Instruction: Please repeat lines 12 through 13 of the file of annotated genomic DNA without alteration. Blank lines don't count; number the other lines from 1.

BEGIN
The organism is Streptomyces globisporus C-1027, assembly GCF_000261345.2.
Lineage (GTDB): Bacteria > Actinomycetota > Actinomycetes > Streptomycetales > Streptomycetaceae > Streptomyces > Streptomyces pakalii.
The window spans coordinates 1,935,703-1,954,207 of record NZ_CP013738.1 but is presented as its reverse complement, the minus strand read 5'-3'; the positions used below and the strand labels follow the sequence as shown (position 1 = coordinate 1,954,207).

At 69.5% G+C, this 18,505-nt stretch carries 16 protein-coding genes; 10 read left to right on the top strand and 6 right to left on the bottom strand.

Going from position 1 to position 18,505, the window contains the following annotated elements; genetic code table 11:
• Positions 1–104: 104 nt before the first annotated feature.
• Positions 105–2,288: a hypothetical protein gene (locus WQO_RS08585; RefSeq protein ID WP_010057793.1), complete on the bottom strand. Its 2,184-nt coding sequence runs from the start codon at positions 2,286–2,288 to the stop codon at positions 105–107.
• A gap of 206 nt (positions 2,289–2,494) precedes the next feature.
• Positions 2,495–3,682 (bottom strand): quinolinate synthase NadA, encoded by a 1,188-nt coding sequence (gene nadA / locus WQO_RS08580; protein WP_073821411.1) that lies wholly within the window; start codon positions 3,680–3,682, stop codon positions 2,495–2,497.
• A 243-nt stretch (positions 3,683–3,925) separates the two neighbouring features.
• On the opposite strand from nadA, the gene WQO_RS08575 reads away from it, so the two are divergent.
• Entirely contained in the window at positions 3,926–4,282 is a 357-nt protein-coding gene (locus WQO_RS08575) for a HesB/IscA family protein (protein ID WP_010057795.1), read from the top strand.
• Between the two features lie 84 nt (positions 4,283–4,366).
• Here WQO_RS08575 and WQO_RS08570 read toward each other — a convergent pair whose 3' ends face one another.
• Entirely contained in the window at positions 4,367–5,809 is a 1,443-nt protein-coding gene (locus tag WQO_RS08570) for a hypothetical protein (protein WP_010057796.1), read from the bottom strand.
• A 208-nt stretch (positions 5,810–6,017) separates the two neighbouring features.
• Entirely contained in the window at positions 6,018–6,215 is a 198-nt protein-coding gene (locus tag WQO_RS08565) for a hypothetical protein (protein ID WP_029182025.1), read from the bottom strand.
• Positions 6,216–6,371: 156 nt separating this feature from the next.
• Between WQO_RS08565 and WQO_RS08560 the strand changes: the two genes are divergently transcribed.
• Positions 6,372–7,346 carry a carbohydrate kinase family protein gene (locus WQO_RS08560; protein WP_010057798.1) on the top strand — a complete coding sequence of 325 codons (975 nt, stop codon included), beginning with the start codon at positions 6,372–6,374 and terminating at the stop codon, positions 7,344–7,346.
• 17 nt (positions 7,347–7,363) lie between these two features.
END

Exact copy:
• Entirely contained in the window at positions 3,926–4,282 is a 357-nt protein-coding gene (locus WQO_RS08575) for a HesB/IscA family protein (protein ID WP_010057795.1), read from the top strand.
• Between the two features lie 84 nt (positions 4,283–4,366).